What ardent adherents of vegetarianism in India often fail to understand is that food is not necessarily a simple ethical pursuit. The origins of any diet can be traced to several factors, from the natural circumstances of people in any given location to changes through the flow of time. No one dietary preference is superior to another. In Mumbai, the failure to understand this has ensured large pockets of areas where no one but a vegetarian can live. Vegetarians have set up residential enclaves in various parts of the city from posh localities in Malabar Hill to modest middle-class localities in Matunga, Sion and Ghatkopar, and tweaked their housing complex bylaws to forbid the selling and renting of properties to non-vegetarians.
A few years ago, when Ashok Khamkar, the proprietor of a well-known store that sells spices, Khamkar Masala, wanted to purchase a flat near his store in Lalbaug, a predominantly meat-consuming Maharashtrian locality, the builders of two residential buildings refused to sell one to him. “I was shocked,” he says. “I have lived in this area since childhood and had never heard of a vegetarian-only policy. When I asked the builder for his reasons, he told me allowing meat-eaters would create ‘a bad vibe’ and ‘disturb the sanctity’ of the place.” Khamkar eventually found a flat in a nearby locality.
Bhumika, who requests that only her first name be published, lives in a residential complex in Mumbai’s swish Malabar Hill area that has abolished the consumption of meat. This marketing professional, along with her husband, however, has been leading the secret life of an occasional meat and egg consumer for over ten years. To indulge in what their Jain and Marwari neighbours consider unholy, the couple never buy meals from non-vegetarian restaurants nearby, or order meat and eggs. They always purchase these commodities several kilometres away on their way back from work. When they cook meat, it is always accompanied with the burning of incense to mask the smell.
Bhumika and her husband feel watched. While they were having a meal about a year ago, a neighbour dropped by on some flimsy pretext and expressed wonder about why such a seemingly non-spiritual couple always burnt incense during the day. “I feel some of my neighbours suspect us,” says Bhumika, “They often turn up unannounced. And I get the feeling they are also going through our garbage bags. But I never dispose the meat, or even egg shells, into the bags. The two of us take turns driving after a meal to throw whatever we need to.”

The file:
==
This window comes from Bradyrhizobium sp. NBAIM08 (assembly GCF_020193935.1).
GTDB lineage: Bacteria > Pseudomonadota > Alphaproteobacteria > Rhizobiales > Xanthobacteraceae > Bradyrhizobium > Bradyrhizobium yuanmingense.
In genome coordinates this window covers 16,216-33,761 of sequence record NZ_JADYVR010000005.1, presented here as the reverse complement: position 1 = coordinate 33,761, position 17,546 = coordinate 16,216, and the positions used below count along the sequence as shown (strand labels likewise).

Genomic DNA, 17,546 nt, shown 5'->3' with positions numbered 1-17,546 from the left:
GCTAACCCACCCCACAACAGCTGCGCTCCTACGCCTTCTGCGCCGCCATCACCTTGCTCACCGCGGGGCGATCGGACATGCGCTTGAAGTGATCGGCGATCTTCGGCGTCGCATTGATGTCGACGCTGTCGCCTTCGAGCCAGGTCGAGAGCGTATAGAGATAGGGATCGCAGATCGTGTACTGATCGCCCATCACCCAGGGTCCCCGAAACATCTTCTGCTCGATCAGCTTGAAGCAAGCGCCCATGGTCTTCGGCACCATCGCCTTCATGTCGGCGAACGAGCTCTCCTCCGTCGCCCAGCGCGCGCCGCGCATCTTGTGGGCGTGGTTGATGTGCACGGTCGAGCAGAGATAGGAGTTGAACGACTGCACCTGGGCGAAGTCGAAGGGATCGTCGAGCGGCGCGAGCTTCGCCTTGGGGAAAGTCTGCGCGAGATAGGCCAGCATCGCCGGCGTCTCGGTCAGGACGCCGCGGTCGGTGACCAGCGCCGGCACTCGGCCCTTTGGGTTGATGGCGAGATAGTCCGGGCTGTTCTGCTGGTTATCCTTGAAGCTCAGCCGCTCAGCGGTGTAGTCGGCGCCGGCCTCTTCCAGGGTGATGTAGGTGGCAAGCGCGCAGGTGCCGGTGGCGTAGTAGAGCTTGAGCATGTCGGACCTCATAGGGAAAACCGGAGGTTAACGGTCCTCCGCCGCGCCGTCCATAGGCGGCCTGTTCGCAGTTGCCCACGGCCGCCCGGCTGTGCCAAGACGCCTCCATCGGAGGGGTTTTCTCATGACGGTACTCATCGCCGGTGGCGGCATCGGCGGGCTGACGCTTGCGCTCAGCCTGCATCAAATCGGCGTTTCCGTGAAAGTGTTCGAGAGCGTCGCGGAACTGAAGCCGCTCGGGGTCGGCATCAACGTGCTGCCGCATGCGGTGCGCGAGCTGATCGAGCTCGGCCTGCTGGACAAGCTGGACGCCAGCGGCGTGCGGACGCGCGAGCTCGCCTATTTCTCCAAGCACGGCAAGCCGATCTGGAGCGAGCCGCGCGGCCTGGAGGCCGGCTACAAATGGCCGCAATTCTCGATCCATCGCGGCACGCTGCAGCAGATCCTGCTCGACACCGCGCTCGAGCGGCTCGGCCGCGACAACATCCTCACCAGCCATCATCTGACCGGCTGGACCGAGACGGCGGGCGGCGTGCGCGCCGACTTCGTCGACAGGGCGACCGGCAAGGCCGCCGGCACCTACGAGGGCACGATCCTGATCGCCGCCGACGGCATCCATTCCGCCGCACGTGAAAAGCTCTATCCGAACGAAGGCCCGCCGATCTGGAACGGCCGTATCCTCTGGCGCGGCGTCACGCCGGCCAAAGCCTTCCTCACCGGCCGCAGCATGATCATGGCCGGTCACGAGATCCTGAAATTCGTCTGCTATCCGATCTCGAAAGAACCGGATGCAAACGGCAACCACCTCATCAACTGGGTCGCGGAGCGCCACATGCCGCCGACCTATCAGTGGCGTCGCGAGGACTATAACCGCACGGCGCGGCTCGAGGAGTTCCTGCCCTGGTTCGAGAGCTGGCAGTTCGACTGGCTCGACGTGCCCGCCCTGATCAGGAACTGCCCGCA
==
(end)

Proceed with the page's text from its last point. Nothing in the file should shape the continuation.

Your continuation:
Some years ago, when two non-vegetarian eateries came up in Bhumika’s neighbourhood, vegetarian residents of the area bullied the owners of the restaurants into shutting them down. Patrons of Roti, a non-vegetarian eatery operated by Mars Hospitality, which runs several other successful restaurants, came in for special treatment. They would be sprinkled with spit from the residential floors above. On other occasions, the greeting was in the form of tumbling trash. Often, guests’ cars would get mysteriously scratched. The other eatery, a Domino’s pizza shop, was shut down after a local leader, BJP MLA Mangal Prabhat Lodha, led a group of vegetarians to protest against smells emanating from the outlet.
Vegetarianism, as it turns out, is a highly exaggerated virtue in India. A 2006 survey conducted by CNN-IBN and The Hindu found that overall only around 21 per cent of Indian families are purely vegetarian. In comparison, 44 per cent of all Indian families consume some form of meat. In fact, not just meat, historians and scholars have argued that Hindus in ancient India slaughtered all types of cattle, including cows, for both food and rituals.
Yet, earlier this year, a venerable newspaper from the South, as a leaked human resources department notice showed, asked staffers not to bring non-vegetarian food into the office dining area, as it ‘causes discomfort to the majority of the employees who are vegetarian’. The newspaper began receiving flak online, with many commenting on how the company’s move was a reflection of its caste-bias, since many employees at the newspaper are Brahmins. One of the editors defended the decision, remarking on Twitter, ‘… Vegetarianism is part of an increased sensitivity to animals & other species. Crazy to link this to a secularism debate’.